- Make a hole in the soil deeper and wider than the rootball of the plant and place it in it.
- Fill the hole with soil and pack it gently to make sure the succulent stands on its own.
- You might need to erect stakes to keep the plant upright.
- Sprinkle a thin layer of worm compost on top of the soil. It will give the plant the slow-release nutrition it needs for many weeks to come.
- Water the soil thoroughly until excess water flows out of the drainage holes.
- You should wait for the soil to go dry, about half the soil in the pot before you water it again. This succulent resists drought admirably and doesn’t do well in wet soil.
- You can either grow it alone in the container or grow other plants to create a great landscape.
Elephant Bush Care
As you can see, there’s nothing tricky about planting the elephant bush. This hardy succulent can handle any soil, weather conditions, and temperature you grow it in. It has USDA hardiness zones between 9 and 11. This means it favors warm weather and plenty of light.
Soil and Repotting
Because they don’t have a penetrating root system, the elephant bush doesn’t require much soil. It will grow in small pots, shallow containers, or even hanging baskets. As a top-heavy plant, you’ll need to worry about supporting the meaty leaves and stems than worry about the roots. Make sure the soil is loose with enough non-porous material in it to improve aeration and prevent waterlogging. You’ll need to repot it once every couple of years and use fresh soil every time to ensure it’s getting enough nutrients with every repotting.
When a plant can handle dry soil so well, you might wonder, why would I need to worry about watering it? Well, for the same reason you grow it indoors in the first place. To make sure it thrives and gives you those wonderful glossy leaves with their multi-shades. With adequate amounts of water, the foliage grows thicker and richer. However, you need to watch out for those sensitive and shallow roots. They don’t do well with overwatering. Root rot is a common problem with this succulent and with the heavy foliage, it might topple down easily. In the winter, you need to scale back irrigation. One good indication that the plant needs watering is when the base leaves show signs of wilting. Indoor plants where the temperature is often stable need less watering than those you grow in the garden.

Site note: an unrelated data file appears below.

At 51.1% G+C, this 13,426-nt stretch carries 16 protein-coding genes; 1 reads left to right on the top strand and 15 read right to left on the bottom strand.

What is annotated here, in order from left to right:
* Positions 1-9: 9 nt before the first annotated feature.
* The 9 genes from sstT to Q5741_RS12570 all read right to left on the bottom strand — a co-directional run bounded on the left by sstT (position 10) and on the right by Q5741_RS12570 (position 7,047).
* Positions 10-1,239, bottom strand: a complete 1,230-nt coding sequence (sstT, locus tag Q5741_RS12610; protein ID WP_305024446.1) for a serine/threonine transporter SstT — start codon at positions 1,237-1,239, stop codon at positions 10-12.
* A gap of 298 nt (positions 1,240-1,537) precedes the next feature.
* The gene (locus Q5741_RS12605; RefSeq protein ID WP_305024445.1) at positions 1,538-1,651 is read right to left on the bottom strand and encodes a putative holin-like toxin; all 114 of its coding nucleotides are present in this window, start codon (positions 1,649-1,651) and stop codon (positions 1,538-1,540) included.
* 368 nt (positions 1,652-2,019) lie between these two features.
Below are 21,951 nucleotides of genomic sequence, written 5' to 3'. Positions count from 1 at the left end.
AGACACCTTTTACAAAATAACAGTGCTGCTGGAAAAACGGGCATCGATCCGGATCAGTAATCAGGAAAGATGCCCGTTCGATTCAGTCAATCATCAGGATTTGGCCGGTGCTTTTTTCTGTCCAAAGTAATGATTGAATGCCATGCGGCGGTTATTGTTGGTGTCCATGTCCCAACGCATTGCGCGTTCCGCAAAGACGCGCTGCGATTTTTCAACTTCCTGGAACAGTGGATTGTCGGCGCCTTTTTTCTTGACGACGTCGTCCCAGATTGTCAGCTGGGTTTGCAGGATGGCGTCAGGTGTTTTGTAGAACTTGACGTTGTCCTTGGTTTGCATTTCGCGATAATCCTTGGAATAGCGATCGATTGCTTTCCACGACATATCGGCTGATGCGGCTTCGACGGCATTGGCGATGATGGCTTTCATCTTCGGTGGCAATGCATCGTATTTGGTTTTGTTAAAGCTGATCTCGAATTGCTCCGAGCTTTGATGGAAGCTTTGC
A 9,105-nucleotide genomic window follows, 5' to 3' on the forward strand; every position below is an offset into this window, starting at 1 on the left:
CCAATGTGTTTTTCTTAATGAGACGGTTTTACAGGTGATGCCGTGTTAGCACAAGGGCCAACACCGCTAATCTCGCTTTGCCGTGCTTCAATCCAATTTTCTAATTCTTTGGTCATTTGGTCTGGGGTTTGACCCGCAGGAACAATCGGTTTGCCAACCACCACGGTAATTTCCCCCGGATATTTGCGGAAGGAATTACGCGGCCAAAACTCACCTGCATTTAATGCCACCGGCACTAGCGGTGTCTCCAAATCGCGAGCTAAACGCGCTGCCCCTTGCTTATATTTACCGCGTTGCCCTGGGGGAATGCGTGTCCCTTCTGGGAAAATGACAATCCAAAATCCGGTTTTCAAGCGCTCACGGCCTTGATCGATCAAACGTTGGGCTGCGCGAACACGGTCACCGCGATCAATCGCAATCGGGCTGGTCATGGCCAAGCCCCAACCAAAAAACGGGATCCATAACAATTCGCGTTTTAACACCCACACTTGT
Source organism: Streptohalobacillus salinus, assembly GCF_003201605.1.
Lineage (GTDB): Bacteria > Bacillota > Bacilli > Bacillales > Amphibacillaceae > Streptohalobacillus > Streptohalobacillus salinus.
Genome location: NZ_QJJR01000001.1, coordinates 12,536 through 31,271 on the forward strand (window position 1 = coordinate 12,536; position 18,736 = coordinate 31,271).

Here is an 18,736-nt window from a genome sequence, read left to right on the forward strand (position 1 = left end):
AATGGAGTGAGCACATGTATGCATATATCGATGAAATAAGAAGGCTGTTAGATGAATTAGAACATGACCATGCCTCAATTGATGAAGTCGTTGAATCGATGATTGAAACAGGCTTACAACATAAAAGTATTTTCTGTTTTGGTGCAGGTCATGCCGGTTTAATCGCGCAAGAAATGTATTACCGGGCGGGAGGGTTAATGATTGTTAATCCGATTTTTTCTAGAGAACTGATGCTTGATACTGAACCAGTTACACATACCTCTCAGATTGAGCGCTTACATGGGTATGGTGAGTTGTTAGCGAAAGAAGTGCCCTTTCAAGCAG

Light and Temperature
The best way to understand the light and temperature requirements of the elephant bush, all you need to do is to look at the conditions in its natural habitat in South Africa. It’s an environment that’s often flooded in natural light and soaked in high levels of humidity. What this means is that you can grow it outdoors in full light without problems. However, for indoor plants moving outside, the sudden change in lighting conditions can cause the leaves to burn and fall. To err on the side of caution, make sure your elephant bush is protected from direct sunlight. Partial shade is ideal for it.
Pests and Diseases
You might notice some cottony white spots spreading across the glossy leaves of the elephant bush. These are mealybugs making themselves comfortable in your houseplant succulent. Other pests that attack the plant include whiteflies and spider mites. To get rid of them, just use a swap soaked in alcohol to wipe off the white spots or push the bugs off the leaves and stems. Collect them and drop them in a bucket of water to kill them.
As for diseases, we already mentioned the root rot when the soil gets waterlogged. The leaves will turn yellow and droop when there’s root damage. Hold off watering until the soil goes dry. If the plant doesn’t recover, you might need to repot it and remove all damaged roots to give it a fresh start.
To grow a new plant out of the mature elephant bush, you can use stem cuttings for easy propagation. Pick a healthy stem and cut it using sterile scissors. Set the stem aside for a few days in the shade until the cut is covered with callous. This is important to prevent the stem from rotting when you plant it. When the cut is dried up, prepare your potting mix and plant the stem.
Water the plant and place it in a shaded spot away from the direct sunlight. It will take the stem between 4 to 6 weeks to grow roots and establish in the soil.